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Posts Tagged ‘Berkeley Math Circle’


Evan O’Dorney, an active participant in the Berkeley Math Circle was the $100,000 winner of this year’s Intel Science Talent Search.  He joins last years’ winner, Amy Chyao, in continuing the connection between math circles and this prestigious contest.

WASHINGTON, D.C., March 15, 2011 – Honoring high school seniors with exceptional promise in math and science, Intel Corporation and Society for Science & the Public (SSP) today announced the winners of America’s most elite and demanding high school research competition, the Intel Science Talent Search.

Evan O’Dorney, 17, of Danville, Calif., won the top award of $100,000 from the Intel Foundation for his mathematical project in which he compared two ways to estimate the square root of an integer. Evan discovered precisely when the faster way would work. As a byproduct of Evan’s research he solved other equations useful for encrypting data. This furthered an interest he developed as early as age 2, when he was checking math textbooks out of the library.

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The Mathematical Association of America awarded Dr. Zvezdelina Stankova the Haimo Award for distinguished college teaching of math.  Dr. Stankova spoke to the Metroplex Math Circle last month and she is the founder and director of the excellent, Berkeley Math Circle.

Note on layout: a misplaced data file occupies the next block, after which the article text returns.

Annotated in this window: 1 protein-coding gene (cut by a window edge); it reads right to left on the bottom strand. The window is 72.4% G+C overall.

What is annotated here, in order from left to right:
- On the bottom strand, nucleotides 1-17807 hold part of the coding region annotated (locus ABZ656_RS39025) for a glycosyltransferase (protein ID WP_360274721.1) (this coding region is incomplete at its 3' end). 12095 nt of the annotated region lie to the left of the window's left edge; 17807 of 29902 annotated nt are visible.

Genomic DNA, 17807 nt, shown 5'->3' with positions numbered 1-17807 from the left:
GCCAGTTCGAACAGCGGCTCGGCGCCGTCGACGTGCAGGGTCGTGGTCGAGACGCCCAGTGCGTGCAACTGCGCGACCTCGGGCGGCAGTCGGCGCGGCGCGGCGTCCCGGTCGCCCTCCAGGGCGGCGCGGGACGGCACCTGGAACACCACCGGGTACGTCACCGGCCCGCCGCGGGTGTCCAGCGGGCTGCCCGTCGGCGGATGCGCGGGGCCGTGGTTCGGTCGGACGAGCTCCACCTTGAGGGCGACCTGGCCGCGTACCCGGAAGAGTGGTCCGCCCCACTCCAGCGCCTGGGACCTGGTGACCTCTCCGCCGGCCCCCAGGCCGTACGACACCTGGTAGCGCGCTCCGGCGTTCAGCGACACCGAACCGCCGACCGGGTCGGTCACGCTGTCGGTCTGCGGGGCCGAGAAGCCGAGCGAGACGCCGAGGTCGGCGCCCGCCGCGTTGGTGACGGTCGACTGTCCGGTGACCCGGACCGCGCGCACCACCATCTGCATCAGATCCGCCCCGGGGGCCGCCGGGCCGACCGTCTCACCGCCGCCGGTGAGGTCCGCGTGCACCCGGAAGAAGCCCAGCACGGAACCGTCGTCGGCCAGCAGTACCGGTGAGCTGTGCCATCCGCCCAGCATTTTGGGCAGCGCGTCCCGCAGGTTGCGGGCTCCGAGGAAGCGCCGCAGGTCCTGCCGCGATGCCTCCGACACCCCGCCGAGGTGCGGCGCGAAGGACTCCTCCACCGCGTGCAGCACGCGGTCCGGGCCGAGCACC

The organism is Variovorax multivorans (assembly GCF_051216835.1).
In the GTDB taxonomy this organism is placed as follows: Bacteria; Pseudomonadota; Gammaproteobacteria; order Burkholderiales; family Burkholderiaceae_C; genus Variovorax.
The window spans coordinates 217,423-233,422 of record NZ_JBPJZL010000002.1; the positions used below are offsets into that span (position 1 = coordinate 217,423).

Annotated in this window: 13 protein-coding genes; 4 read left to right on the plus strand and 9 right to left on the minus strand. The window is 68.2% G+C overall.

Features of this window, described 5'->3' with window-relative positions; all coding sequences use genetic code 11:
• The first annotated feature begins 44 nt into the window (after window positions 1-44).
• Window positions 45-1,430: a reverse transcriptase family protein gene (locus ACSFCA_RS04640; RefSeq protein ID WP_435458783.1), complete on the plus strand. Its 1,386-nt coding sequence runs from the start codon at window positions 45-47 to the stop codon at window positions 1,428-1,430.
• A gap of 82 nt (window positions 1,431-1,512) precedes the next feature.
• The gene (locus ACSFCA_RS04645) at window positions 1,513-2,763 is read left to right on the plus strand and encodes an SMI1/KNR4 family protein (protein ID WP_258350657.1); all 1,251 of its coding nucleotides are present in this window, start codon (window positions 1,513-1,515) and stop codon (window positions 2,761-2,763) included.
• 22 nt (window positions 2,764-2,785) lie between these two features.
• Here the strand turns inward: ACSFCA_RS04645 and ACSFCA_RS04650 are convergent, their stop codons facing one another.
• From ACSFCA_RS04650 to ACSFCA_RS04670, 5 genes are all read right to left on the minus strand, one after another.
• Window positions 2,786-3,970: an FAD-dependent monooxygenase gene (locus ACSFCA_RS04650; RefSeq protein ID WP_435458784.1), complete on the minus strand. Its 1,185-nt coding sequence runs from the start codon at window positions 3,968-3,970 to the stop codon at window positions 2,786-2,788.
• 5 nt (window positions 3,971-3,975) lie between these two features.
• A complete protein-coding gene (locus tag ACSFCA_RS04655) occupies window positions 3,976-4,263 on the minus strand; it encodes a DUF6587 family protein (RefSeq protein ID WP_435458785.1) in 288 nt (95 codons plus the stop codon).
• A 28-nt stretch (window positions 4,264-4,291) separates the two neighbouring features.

Please take the time to read the article and watch the video above which speak to the positive impact realized by Zvezdelina and math circles in her native Bulgaria and in the US.

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“Attacking Plane Geometry with Bare Hands or with Mathematical Armor?”

In the classic book of “Alice in Wonderland” many strange things happen that are left unexplained by the mathematician author Lewis Carroll. Similarly, in this math circle session at UT Dallas, reflections will “mystically” become rotations and rotations will turn into translations! Is this possible and mathematically sound?  Come to this talk to find out what happened just a month ago at the Bay Area Math Olympiad and how three different brilliant solutions to the same geometry problem were created by student participants. If you want more preparation on the topic, visit the UT Arlington math circle session “Medians Surrender at the Olympics” on March 25, Thursday, 7-9pm, for another geometry session given by the same speaker.

Dr. Zvezdelina Stankova is a Visiting Associate Professor of Mathematics at the University of California at Berkeley.  She is also the director of the reknowned Berkeley Math Circle.

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Ivan Matic, assistant director of the Berkeley Math Circle and a former IMO medalist will teach our students a variety of pricinples related to Combinatorial Games.

Winning strategy for a particular game is a procedure that will ensure a victory no matter how the opponent is playing.   We will discuss some of the two player games that have winning strategies, and try to recognize the patterns for finding the strategies.   After that we will talk about multi-player games and probabilistic games.

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